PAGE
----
Last week's NY Times featured an op-ed entitled "The Carnivore's Dilemma"--an ostensibly enlightened response to the chorus of voices promulgating a vegetarian diet as a way to significantly reduce one's emission of greenhouse gasses (not least amongst these voices is
Michael Pollan, author of "Omnivore's Dilemma"). Unlike "The Omnivore's Delusion"--a fluff piece by the industrial agriculture lobby that defends the status quo--the author of the Times' piece, Nicolette Hahn Niman, is no great defender of current industrial agricultural practices; she's a rancher and advocate of "traditional", grass-fed livestock production. Hahn Niman's argument focuses on debunking the notion that vegetarianism is inherently the most beneficial way of eating for the environment.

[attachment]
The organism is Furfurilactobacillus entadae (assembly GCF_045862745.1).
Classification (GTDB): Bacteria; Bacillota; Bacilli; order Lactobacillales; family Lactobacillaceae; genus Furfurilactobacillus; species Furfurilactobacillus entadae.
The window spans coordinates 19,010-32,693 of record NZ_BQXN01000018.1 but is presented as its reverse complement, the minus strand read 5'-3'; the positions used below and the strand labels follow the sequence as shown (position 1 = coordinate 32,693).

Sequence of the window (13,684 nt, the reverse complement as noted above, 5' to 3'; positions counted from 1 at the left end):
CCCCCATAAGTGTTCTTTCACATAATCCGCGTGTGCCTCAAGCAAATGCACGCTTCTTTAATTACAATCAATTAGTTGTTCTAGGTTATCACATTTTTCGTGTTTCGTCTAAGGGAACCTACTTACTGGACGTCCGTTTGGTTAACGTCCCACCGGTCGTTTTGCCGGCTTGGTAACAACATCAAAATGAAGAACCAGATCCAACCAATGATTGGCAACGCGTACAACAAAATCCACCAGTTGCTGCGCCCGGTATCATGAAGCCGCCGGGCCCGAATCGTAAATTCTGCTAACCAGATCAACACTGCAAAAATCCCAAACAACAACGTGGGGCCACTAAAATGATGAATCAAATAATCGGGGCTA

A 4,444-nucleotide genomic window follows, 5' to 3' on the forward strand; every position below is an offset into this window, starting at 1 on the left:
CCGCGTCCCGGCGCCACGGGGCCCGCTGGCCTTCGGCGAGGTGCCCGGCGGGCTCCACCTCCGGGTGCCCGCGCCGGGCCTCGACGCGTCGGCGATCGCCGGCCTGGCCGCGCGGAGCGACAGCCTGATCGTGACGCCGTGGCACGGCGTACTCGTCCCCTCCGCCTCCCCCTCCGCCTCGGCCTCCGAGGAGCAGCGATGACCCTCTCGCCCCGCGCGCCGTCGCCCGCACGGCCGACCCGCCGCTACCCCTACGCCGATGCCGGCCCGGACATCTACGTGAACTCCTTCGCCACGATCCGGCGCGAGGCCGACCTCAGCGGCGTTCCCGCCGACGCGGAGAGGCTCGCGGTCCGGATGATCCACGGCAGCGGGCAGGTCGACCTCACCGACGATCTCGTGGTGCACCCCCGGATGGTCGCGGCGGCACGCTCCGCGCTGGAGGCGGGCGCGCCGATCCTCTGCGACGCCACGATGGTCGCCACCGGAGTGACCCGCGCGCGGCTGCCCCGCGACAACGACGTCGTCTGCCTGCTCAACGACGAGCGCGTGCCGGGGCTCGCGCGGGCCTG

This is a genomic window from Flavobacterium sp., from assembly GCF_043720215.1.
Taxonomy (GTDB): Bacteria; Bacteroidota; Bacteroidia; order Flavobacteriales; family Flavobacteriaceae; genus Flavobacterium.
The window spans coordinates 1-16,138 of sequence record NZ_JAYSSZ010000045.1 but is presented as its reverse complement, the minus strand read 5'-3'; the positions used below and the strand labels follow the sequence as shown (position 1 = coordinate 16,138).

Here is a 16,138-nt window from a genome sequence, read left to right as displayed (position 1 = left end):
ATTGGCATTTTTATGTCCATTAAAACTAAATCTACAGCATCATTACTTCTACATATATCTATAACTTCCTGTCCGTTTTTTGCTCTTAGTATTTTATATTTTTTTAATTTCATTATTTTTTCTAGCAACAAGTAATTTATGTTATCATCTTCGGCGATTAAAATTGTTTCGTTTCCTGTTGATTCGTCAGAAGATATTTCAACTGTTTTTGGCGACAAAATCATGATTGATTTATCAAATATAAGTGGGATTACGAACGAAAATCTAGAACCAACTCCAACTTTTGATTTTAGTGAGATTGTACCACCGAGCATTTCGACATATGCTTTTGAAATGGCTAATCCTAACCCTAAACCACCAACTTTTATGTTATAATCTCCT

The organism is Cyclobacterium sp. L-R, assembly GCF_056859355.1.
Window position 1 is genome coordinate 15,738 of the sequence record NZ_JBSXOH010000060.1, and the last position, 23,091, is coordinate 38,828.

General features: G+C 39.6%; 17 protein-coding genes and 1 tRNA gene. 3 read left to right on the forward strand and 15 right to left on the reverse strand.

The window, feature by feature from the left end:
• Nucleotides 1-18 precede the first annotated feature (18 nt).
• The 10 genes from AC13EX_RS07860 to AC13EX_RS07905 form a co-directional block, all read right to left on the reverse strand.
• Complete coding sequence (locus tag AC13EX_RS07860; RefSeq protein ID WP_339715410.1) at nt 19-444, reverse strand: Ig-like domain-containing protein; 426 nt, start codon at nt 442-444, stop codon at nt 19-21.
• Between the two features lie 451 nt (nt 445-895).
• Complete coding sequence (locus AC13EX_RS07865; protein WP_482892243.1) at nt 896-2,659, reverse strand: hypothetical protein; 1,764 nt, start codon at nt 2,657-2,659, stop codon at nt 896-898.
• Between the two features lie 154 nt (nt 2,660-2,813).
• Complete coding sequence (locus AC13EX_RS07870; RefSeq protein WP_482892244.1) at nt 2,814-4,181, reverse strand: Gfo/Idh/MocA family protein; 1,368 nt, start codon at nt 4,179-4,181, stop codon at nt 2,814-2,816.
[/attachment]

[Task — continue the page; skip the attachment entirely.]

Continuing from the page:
While Hahn Niman has several valid points, her arguments often fall short of a sale. She frequently compares best-case scenario meat consumption and worst-case scenario vegetarianism. She states, "It could be, in fact, that a conscientious meat eater may have a more environmentally friendly diet than your average vegetarian."